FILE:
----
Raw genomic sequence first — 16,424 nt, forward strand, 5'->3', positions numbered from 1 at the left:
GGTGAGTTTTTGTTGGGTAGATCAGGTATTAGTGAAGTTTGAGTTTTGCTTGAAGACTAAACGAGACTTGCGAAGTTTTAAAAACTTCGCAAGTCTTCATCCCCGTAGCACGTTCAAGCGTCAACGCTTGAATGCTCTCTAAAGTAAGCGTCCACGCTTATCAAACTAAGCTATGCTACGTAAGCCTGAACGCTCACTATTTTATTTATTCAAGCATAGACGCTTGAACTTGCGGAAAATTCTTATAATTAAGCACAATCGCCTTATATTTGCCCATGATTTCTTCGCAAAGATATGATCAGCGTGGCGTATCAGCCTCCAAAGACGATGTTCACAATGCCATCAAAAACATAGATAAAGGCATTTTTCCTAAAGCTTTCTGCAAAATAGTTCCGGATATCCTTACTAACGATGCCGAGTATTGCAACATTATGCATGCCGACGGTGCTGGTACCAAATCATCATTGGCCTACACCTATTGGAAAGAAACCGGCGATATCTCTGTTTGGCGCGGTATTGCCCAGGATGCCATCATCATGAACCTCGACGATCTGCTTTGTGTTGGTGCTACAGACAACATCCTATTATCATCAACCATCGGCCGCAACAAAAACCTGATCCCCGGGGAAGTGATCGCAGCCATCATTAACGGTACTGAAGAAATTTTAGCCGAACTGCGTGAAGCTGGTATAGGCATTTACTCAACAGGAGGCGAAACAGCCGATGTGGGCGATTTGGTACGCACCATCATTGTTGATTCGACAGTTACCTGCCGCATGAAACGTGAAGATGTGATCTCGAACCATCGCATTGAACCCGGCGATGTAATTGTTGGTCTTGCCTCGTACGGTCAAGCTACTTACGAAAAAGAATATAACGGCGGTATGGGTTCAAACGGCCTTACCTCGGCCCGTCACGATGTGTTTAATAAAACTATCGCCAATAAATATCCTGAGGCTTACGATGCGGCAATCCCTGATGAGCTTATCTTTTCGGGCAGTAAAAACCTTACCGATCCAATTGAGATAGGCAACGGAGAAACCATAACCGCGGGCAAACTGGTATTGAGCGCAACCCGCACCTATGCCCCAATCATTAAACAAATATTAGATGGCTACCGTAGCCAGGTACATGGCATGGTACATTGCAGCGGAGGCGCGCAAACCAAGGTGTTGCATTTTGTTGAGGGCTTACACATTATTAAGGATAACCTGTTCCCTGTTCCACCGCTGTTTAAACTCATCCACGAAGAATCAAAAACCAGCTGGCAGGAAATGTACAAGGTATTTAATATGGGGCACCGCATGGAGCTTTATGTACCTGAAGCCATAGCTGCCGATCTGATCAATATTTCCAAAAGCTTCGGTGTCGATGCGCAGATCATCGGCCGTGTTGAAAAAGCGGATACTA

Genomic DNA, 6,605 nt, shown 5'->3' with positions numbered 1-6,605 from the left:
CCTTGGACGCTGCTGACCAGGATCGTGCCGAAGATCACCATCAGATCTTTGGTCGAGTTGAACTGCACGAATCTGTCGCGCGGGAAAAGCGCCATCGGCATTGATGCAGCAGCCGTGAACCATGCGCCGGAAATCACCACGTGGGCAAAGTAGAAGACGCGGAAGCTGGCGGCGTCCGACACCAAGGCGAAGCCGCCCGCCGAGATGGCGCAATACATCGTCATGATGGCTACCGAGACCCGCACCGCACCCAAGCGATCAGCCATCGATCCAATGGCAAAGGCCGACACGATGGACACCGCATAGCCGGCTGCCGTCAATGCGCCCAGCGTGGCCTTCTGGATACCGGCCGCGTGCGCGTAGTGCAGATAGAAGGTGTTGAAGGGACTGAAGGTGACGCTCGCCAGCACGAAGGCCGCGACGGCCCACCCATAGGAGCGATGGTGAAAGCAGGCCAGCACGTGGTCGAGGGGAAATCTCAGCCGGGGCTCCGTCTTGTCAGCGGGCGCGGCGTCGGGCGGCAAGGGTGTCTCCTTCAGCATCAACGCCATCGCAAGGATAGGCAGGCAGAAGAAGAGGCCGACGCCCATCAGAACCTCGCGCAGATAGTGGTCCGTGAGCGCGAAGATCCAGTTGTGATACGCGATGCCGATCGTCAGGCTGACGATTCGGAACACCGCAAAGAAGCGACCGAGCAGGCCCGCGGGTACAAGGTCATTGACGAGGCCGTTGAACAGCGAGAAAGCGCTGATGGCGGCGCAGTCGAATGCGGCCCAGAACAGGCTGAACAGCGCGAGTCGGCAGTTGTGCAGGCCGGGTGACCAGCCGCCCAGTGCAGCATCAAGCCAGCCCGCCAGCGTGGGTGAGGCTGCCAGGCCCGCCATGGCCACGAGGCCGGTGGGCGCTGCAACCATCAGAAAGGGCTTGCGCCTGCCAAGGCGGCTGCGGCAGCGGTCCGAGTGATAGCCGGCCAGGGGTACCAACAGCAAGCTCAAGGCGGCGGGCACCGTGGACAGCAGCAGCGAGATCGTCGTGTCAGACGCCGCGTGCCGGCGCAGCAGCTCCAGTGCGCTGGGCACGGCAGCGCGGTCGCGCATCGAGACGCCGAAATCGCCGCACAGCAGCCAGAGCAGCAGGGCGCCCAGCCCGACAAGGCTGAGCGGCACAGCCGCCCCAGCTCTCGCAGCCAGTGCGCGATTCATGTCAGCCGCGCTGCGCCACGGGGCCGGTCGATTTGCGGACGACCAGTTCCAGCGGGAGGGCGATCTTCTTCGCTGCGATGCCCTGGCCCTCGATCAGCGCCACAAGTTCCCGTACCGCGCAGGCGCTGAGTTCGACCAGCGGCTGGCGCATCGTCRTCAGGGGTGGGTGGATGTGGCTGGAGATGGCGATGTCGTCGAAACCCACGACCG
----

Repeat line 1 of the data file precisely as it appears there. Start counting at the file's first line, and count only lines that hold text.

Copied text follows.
Raw genomic sequence first — 16,424 nt, forward strand, 5'->3', positions numbered from 1 at the left: